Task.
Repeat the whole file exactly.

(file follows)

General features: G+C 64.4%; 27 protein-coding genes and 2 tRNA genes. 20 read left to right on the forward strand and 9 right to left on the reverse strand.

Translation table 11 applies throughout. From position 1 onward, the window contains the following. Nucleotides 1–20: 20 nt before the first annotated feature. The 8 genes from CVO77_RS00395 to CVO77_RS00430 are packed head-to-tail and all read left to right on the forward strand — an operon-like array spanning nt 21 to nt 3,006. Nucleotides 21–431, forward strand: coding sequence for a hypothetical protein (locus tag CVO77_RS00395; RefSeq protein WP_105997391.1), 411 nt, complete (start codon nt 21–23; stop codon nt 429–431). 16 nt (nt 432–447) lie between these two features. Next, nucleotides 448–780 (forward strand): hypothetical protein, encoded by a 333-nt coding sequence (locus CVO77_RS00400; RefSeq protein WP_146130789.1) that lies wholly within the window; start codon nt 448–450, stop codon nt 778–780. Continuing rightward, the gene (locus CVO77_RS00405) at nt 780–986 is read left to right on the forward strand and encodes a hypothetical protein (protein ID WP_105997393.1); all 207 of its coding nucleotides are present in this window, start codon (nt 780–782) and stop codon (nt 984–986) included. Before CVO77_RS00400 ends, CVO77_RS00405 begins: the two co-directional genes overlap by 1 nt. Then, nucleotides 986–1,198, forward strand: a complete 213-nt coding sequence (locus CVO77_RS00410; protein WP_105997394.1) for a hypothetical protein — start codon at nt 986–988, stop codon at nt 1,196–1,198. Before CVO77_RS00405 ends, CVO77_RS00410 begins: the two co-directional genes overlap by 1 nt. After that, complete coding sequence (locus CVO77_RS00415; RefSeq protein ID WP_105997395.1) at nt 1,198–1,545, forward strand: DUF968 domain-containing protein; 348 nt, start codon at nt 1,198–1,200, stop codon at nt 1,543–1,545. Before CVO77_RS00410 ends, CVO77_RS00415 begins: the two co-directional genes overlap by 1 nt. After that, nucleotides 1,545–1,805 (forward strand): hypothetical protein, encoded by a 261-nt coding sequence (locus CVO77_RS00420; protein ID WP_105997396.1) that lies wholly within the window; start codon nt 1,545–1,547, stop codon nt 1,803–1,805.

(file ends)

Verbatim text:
General features: G+C 64.4%; 27 protein-coding genes and 2 tRNA genes. 20 read left to right on the forward strand and 9 right to left on the reverse strand.

Translation table 11 applies throughout. From position 1 onward, the window contains the following. Nucleotides 1–20: 20 nt before the first annotated feature. The 8 genes from CVO77_RS00395 to CVO77_RS00430 are packed head-to-tail and all read left to right on the forward strand — an operon-like array spanning nt 21 to nt 3,006. Nucleotides 21–431, forward strand: coding sequence for a hypothetical protein (locus tag CVO77_RS00395; RefSeq protein WP_105997391.1), 411 nt, complete (start codon nt 21–23; stop codon nt 429–431). 16 nt (nt 432–447) lie between these two features. Next, nucleotides 448–780 (forward strand): hypothetical protein, encoded by a 333-nt coding sequence (locus CVO77_RS00400; RefSeq protein WP_146130789.1) that lies wholly within the window; start codon nt 448–450, stop codon nt 778–780. Continuing rightward, the gene (locus CVO77_RS00405) at nt 780–986 is read left to right on the forward strand and encodes a hypothetical protein (protein ID WP_105997393.1); all 207 of its coding nucleotides are present in this window, start codon (nt 780–782) and stop codon (nt 984–986) included. Before CVO77_RS00400 ends, CVO77_RS00405 begins: the two co-directional genes overlap by 1 nt. Then, nucleotides 986–1,198, forward strand: a complete 213-nt coding sequence (locus CVO77_RS00410; protein WP_105997394.1) for a hypothetical protein — start codon at nt 986–988, stop codon at nt 1,196–1,198. Before CVO77_RS00405 ends, CVO77_RS00410 begins: the two co-directional genes overlap by 1 nt. After that, complete coding sequence (locus CVO77_RS00415; RefSeq protein ID WP_105997395.1) at nt 1,198–1,545, forward strand: DUF968 domain-containing protein; 348 nt, start codon at nt 1,198–1,200, stop codon at nt 1,543–1,545. Before CVO77_RS00410 ends, CVO77_RS00415 begins: the two co-directional genes overlap by 1 nt. After that, nucleotides 1,545–1,805 (forward strand): hypothetical protein, encoded by a 261-nt coding sequence (locus CVO77_RS00420; protein ID WP_105997396.1) that lies wholly within the window; start codon nt 1,545–1,547, stop codon nt 1,803–1,805.